Alex Enfiedjian 28:53 yeah, yeah. And it has less to do with the model and more to do with being intentional with our language, you know? Yeah. So but I do agree that the model can help or hinder the clarity of the message. So
Matt Merker 29:06 here’s the thing too good. Sometimes a more contemporary minded churches, prayer and reading the Word, get left down a little bit, or they kind of serve more like hinges or transitions. They don’t feel like an event. ligand Duncan has said, and I think he’s quoting somebody else. I can’t remember who he quotes, but I’ve gotten it from from Ligon make the reading of Scripture, any event. Give it time. Let it be done with excellence that’s fitting for how important it is. Same thing with prayer. Prayer is not God. We think that now we’ve just we’ve sung the songs to you. And so you’re so great. You’re so awesome. And now as we get ready to hear the sermon, we thank you so much, amen. And I mean, no sacrilege by sort of summing that up, I assume those prayers are sincere, they’re true. But I think there’s an opportunity to spend more time in prayer, developing ideas and themes so that people can Truly experienced that as a meaningful time of coming before the Lord who hears our prayers?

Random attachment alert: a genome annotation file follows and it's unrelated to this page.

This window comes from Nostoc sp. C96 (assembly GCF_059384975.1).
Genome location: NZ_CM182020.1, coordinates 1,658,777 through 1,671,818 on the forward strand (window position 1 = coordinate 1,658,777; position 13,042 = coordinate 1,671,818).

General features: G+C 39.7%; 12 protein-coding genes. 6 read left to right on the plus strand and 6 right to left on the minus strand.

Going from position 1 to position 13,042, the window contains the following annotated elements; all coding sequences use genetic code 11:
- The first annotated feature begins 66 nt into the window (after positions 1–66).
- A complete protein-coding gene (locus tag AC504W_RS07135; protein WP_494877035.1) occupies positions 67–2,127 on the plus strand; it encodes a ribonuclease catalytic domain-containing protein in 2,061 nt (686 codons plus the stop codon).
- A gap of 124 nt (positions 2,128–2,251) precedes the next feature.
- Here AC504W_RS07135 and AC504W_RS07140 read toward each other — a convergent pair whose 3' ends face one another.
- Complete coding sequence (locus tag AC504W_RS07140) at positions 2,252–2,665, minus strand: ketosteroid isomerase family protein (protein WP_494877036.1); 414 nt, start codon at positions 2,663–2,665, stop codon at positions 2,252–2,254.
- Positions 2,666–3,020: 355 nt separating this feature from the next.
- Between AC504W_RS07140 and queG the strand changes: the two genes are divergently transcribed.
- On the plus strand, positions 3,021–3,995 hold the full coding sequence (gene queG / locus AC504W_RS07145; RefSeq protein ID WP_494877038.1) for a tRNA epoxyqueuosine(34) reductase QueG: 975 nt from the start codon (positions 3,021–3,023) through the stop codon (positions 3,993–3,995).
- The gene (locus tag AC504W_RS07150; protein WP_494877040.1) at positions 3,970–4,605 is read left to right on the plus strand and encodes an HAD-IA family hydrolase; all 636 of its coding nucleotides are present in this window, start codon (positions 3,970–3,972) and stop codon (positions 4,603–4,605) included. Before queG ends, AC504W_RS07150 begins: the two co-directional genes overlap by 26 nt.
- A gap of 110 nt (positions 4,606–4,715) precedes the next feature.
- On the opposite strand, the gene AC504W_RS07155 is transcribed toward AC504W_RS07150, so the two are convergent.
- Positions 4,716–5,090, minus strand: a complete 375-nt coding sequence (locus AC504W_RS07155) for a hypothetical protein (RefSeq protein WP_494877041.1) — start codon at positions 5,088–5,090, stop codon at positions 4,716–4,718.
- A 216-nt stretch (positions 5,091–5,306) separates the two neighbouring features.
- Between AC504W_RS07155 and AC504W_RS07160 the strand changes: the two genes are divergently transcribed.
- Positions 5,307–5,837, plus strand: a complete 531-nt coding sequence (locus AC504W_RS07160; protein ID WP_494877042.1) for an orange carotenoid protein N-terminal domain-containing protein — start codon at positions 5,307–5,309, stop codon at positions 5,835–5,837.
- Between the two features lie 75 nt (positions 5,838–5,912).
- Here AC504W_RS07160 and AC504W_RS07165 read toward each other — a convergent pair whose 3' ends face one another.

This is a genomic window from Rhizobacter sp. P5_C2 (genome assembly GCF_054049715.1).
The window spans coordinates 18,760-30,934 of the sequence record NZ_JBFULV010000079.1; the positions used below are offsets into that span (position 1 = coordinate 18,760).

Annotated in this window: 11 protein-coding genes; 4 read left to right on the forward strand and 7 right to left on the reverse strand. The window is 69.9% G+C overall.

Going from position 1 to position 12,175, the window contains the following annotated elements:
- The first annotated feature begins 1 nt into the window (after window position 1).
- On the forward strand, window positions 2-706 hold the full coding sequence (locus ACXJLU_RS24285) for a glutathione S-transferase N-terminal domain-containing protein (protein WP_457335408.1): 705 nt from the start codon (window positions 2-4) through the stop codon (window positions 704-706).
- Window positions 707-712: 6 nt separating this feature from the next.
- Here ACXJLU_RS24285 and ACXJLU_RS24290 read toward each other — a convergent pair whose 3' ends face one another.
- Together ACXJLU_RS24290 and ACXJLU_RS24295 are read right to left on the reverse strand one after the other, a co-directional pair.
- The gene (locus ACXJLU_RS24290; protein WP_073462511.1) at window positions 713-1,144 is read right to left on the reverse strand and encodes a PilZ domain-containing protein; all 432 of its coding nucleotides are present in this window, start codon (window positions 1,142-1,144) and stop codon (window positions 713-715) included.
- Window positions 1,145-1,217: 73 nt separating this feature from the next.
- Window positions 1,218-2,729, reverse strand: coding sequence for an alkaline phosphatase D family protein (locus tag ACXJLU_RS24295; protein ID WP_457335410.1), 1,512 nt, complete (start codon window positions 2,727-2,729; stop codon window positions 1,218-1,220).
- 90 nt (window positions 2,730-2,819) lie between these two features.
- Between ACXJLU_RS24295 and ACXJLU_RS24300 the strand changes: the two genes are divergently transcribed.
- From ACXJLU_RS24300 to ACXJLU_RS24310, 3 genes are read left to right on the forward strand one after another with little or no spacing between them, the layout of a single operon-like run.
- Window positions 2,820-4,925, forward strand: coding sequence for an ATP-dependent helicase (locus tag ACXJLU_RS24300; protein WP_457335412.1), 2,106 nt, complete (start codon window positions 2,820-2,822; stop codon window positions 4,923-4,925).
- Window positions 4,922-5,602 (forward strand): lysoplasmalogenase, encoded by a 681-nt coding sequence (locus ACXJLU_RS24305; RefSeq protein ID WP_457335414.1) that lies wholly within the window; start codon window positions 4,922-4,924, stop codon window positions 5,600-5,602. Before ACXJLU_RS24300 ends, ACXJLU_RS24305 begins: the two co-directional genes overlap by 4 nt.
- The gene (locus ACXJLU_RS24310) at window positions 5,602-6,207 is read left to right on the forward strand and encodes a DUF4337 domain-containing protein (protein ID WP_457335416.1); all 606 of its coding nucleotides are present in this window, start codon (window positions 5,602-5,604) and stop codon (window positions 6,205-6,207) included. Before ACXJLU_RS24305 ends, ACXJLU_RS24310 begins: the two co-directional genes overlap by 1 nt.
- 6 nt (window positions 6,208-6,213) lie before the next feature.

Alex Enfiedjian 30:05 Yeah, it’s so good. As you wrap your book up, you move in some people’s minds finally to the singing, right? The Singing part and yeah, chapters on singing. I would love for you to just share your heart with us about the congregational singing experience, you say singing is part of each member’s ministry to the whole. And when you join a church, you join a choir. So talk to us about congregational singing